In their study, Hung et al.[9] used a case-control association study in the Han Chinese in Taiwan, to identify genetic markers for allopurinol-induced severe cutaneous adverse reactions (allopurinol-SCAR). Allopurinol-SCAR included the drug hypersensitivity syndrome, SJS and TEN. They used two groups of controls, the first being 135 patients who had been on allopurinol for at least 6 months without adverse events, and a second control group of 93 subjects from the general population. They found that all 51 patients (100%) with allopurinol-SCAR carried the HLA-B*5801 gene. The presence of chronic renal insufficiency also increased the risk of developing allopurinol-SCAR (odds ratio 4.7; confidence interval [CI] 2.3–9.3).

Tassaneeyakul[10] and Kaniwa[11] found a strong association between HLA-B*5801 and allopurinol-related SJS and TEN in Thai (100%) and Japanese (4/5) patients, respectively. Kang[12] studied 25 Korean patients with allopurinol-SCAR and found a HLA-B*5801 frequency of 92% in these patients versus 10.5% in controls. Furthermore, Jung[13] discovered that the incidence of allopurinol-SCAR in Korean patients with chronic renal insufficiency was considerably higher if they also carried the HLA-B*5801 gene. In fact, the association between HLA-B*5801 allele and allopurinol-SCAR has been found to be consistent across different populations, both Asian and non-Asian.[14]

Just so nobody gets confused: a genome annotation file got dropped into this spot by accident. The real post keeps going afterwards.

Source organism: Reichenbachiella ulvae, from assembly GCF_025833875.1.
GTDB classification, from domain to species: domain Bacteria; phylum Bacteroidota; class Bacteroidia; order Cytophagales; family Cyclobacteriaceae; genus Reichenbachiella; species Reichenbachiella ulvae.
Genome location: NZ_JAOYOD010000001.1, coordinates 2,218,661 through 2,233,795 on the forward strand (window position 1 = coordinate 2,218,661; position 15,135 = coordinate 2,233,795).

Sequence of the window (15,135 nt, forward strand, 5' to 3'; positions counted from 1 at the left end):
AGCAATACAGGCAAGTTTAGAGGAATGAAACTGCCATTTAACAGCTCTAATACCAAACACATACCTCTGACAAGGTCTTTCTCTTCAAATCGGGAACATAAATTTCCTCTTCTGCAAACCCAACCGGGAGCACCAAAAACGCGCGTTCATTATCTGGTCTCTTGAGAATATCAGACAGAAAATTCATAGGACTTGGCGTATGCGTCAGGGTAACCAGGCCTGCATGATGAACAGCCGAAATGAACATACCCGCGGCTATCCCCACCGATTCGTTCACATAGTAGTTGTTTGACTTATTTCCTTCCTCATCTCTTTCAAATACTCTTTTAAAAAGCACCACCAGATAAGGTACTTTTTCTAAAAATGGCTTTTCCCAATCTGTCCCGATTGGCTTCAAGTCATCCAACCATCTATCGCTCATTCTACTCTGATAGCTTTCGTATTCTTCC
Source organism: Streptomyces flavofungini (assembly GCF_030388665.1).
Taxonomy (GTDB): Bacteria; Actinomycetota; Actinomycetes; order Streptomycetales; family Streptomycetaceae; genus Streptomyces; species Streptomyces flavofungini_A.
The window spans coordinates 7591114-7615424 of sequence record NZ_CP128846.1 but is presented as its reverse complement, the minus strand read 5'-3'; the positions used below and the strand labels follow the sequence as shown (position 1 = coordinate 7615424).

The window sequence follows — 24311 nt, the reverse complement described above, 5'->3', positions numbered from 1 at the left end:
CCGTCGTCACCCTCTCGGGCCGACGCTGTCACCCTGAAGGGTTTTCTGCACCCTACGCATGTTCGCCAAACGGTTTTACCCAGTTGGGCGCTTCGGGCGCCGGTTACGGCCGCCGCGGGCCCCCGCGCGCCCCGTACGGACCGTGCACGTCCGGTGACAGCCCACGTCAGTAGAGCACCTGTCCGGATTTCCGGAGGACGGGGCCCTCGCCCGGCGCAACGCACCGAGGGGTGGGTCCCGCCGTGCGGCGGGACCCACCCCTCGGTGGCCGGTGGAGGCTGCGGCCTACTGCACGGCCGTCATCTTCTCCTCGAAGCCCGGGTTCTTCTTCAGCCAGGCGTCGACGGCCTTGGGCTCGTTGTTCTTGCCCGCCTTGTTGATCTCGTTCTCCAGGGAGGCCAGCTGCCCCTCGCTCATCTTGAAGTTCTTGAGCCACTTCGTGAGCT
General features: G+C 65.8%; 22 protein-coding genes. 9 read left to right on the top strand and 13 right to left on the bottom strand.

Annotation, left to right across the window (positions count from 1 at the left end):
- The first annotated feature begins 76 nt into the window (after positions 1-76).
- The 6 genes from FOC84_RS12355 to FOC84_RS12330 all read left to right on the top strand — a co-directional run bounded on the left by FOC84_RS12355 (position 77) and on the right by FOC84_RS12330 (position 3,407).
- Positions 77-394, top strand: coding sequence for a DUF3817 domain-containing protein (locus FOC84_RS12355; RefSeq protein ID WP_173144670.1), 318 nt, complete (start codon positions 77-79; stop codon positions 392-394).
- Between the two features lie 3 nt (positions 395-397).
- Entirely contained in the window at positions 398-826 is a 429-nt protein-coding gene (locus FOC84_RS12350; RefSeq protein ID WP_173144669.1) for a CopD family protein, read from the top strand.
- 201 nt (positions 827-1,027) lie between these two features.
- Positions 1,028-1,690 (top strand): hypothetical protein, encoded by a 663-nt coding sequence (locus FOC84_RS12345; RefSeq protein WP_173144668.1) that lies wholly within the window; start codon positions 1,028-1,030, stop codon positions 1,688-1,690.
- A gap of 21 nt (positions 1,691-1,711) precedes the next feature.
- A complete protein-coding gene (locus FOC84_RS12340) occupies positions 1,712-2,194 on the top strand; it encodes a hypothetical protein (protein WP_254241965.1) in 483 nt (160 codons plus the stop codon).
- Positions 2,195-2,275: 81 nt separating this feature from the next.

A major limitation of individual studies arises from the low incidence of allopurinol-SCAR, which results in observational studies with small sample sizes and insufficient power. Somkrua and colleagues performed a systematic review and meta-analysis in order to accumulate and quantitatively analyze the genetic association between HLA-B*5801 and allopurinol-induced SJS/TEN as well as to elucidate any between-study heterogeneity.[15] They analyzed four studies which included 55 SJS/TEN cases and 678 matched controls (allopurinol-tolerant control) and five studies with 69 SJS/TEN cases and 3378 population controls (general population). They concluded that allopurinol users with HLA-B*5801 have a 80–97 times increased risk of developing SJS/TEN compared to those who do not have this gene. Furthermore, sensitivity analyses suggested that the summary odds ratios remained significant regardless of populations, thus highlighting the potential of genotyping in different populations.